What was John Locke's impact on European society?

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John Locke (1632–1704) was a major contributor to the Age of Enlightenment, which was being formed by philosophers in Europe during the late seventeenth and early eighteenth centuries. John Locke’s influence was profound in three important areas: government, religion, and education.

In order to understand Locke’s thinking about government, it is necessary to understand his views on human nature. He believed that humans in a state of nature were born with certain rights. They had the right to physical safety, the right to their own ideas and beliefs, and the right to their property. In order to defend these rights, humans banded together under a social contract into civil societies that could help defend them from encroachment. It was the job of government to protect these rights, although to do so meant that some individual rights had to be given up in order to secure the most basic rights. However, should government overstep their bounds and negate rights through tyranny, people had the right to turn to rebellion to restore their basic rights to physical safety, thoughts, and property. In order to maintain natural rights, there needed to be a division of power within a government in order to keep tyranny at bay.

Since each individual had the right to his own thoughts and ideas, governments did not have the right to dictate religious thought. Locke believed in religious toleration and that a state could not force its people into a state-sanctioned religion.

Locke believed that humans born into a state of nature were born with minds that were a blank slate. Anything that humans knew came from experience and not from anything inborn. This meant that education was very important, and it was important to guide children into forming a sense of right and wrong rather than dictating precepts. He also felt that what children experienced early in life profoundly influenced their views throughout life. He believed in rational thought based on empiricism, in which experience leads to theories which can be tested through further experience.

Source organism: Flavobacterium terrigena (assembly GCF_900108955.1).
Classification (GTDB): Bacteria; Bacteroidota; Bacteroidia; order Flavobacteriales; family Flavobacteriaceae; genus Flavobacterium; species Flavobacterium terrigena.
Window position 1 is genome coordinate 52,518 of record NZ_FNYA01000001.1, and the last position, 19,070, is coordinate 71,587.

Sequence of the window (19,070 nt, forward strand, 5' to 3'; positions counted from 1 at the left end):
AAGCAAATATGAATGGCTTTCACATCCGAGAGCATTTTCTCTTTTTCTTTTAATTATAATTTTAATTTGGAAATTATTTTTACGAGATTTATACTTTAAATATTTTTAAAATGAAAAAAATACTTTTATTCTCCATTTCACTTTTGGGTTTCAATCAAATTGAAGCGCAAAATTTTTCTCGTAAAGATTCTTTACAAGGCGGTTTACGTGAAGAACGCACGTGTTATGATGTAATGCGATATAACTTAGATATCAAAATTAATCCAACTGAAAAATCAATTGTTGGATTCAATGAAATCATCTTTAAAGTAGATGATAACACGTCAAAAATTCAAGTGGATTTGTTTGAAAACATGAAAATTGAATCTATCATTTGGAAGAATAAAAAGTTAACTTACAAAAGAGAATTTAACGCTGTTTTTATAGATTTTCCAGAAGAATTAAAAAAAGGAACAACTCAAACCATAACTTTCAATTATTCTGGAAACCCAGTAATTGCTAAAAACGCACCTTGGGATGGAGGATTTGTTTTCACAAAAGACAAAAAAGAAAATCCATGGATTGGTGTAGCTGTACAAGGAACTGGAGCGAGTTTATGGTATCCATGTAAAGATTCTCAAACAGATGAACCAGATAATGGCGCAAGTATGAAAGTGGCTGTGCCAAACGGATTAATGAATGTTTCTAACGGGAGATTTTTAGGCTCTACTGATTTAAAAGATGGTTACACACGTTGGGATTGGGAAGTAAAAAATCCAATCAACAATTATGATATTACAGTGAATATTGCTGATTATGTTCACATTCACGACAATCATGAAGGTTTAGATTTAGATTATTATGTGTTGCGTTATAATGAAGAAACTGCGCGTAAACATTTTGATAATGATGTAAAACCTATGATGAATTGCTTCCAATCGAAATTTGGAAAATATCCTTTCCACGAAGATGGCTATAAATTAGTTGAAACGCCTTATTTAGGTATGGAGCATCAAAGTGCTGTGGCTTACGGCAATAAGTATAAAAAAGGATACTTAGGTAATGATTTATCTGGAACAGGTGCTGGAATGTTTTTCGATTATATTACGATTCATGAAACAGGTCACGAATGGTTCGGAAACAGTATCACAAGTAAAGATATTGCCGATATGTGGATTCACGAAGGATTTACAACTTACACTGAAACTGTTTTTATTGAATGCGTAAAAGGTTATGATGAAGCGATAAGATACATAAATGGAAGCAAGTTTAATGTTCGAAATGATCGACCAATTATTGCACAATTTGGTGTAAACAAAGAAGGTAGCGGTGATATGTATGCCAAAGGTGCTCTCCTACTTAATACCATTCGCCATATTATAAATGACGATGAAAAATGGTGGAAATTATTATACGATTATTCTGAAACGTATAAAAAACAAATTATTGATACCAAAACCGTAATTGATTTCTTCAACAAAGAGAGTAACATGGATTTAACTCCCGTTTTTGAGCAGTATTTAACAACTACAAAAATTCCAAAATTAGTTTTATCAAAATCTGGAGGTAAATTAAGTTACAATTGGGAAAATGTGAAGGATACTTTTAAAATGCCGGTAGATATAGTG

Locke’s views were elucidated in several important writings, including “Two Treatises Concerning Government,” “A Letter Concerning Toleration,” and “Some Thoughts Concerning Education.” His influence has been seen in England’s Glorious Revolution of 1688, the American Revolution, the French Revolution, and many other revolutions and movements. His influence is also seen in the writings of philosophers and theorists such as Rousseau, Voltaire, Bacon, Jefferson.

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John Locke's most important impact on European society was in providing a radical alternative to established political theories. In Locke's day, the Divine Right of Kings was still widely held throughout Europe. This age-old political theory argued that monarchs owed their power to God and God alone. They had been appointed to rule by God himself, and it was therefore not just treason but outright blasphemy for their subjects to defy them in any way.

It was in opposition to one such variant of the Divine Right theory, that provided by Sir Robert Filmer, that Locke articulated his own social contract theory of government. Locke argued that a better, more accurate way of looking at political society was to see it as emerging from an agreement between its members and their sovereign ruler to preserve private property and generally maintain good order. On this basis, the monarch existed to fulfill a certain contractual obligation, namely to protect his subjects' lives and property. If he failed to fulfill his side of the bargain, then his subjects were perfectly entitled to replace him with another monarch or another system of government that would more effectively protect their inalienable rights.

Locke's thought proved hugely influential, not just in Europe, but in the American colonies. American colonists drew extensively upon Locke's social contract theory to justify rebelling against King George III and establishing a representative government of their own.

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John Locke's major influence on European society, and democratic societies everywhere, was his authorship of his Two Treatises on Civil Government, published just after the British Glorious Revolution of 1688. In his first Treatise, he discusses the reasoning used to justify absolute monarchy and divine right as espoused by Hobbes. Ultimately he dispenses with this form of government as not justifiable with the laws of nature:

He, that shall consider the distinct rise and extent, and the different ends of these several powers, will plainly see, that paternal power comes as far short of that of the magistrate, as despotical exceeds it; and that absolute dominion, however placed, is so far from being one kind of civil society, that it is as inconsistent with it, as slavery is with property. Paternal power is only where minority makes the child incapable to manage his property; political, where men have property in their own disposal; and despotical, over such as have no property at all.

In his Second Treatise, Locke argues that all men are born with certain "natural rights," those rights being life, liberty and estate (property.) He argues that governments were created to protect those rights and people have the right to change their government if it no longer protects those rights.

The idea of rights which the people possess naturally was used by many European people to justify constitutional monarchies, those in which the monarch himself is not above the law. It was relied upon extensively by Thomas Jefferson in writing America's Declaration of Independence from Great Britain.


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